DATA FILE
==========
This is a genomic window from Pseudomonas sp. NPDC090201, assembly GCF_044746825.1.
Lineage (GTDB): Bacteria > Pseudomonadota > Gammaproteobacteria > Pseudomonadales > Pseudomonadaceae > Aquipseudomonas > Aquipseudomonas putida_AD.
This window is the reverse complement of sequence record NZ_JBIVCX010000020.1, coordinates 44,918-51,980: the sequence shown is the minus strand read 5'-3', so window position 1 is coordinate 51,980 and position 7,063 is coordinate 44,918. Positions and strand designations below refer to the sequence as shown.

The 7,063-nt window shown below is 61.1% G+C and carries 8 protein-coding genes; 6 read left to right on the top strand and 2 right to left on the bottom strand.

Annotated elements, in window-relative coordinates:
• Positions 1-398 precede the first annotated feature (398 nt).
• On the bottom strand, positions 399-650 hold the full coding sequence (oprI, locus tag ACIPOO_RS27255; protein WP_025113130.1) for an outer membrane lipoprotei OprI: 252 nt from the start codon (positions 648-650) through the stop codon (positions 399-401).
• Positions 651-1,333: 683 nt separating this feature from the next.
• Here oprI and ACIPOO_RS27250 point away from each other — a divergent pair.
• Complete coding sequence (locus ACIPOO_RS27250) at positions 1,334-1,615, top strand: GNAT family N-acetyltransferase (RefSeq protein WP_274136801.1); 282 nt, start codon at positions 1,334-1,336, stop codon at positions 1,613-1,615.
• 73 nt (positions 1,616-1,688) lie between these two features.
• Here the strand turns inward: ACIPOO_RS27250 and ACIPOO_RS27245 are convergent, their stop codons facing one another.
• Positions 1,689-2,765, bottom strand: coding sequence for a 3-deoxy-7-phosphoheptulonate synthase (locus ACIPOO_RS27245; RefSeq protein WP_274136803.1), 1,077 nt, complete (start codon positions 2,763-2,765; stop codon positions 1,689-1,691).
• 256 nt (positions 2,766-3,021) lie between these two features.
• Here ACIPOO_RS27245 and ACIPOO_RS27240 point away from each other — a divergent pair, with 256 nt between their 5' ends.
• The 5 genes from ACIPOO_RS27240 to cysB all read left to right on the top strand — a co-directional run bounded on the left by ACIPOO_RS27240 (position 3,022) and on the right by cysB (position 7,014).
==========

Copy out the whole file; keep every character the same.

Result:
This is a genomic window from Pseudomonas sp. NPDC090201, assembly GCF_044746825.1.
Lineage (GTDB): Bacteria > Pseudomonadota > Gammaproteobacteria > Pseudomonadales > Pseudomonadaceae > Aquipseudomonas > Aquipseudomonas putida_AD.
This window is the reverse complement of sequence record NZ_JBIVCX010000020.1, coordinates 44,918-51,980: the sequence shown is the minus strand read 5'-3', so window position 1 is coordinate 51,980 and position 7,063 is coordinate 44,918. Positions and strand designations below refer to the sequence as shown.

The 7,063-nt window shown below is 61.1% G+C and carries 8 protein-coding genes; 6 read left to right on the top strand and 2 right to left on the bottom strand.

Annotated elements, in window-relative coordinates:
• Positions 1-398 precede the first annotated feature (398 nt).
• On the bottom strand, positions 399-650 hold the full coding sequence (oprI, locus tag ACIPOO_RS27255; protein WP_025113130.1) for an outer membrane lipoprotei OprI: 252 nt from the start codon (positions 648-650) through the stop codon (positions 399-401).
• Positions 651-1,333: 683 nt separating this feature from the next.
• Here oprI and ACIPOO_RS27250 point away from each other — a divergent pair.
• Complete coding sequence (locus ACIPOO_RS27250) at positions 1,334-1,615, top strand: GNAT family N-acetyltransferase (RefSeq protein WP_274136801.1); 282 nt, start codon at positions 1,334-1,336, stop codon at positions 1,613-1,615.
• 73 nt (positions 1,616-1,688) lie between these two features.
• Here the strand turns inward: ACIPOO_RS27250 and ACIPOO_RS27245 are convergent, their stop codons facing one another.
• Positions 1,689-2,765, bottom strand: coding sequence for a 3-deoxy-7-phosphoheptulonate synthase (locus ACIPOO_RS27245; RefSeq protein WP_274136803.1), 1,077 nt, complete (start codon positions 2,763-2,765; stop codon positions 1,689-1,691).
• 256 nt (positions 2,766-3,021) lie between these two features.
• Here ACIPOO_RS27245 and ACIPOO_RS27240 point away from each other — a divergent pair, with 256 nt between their 5' ends.
• The 5 genes from ACIPOO_RS27240 to cysB all read left to right on the top strand — a co-directional run bounded on the left by ACIPOO_RS27240 (position 3,022) and on the right by cysB (position 7,014).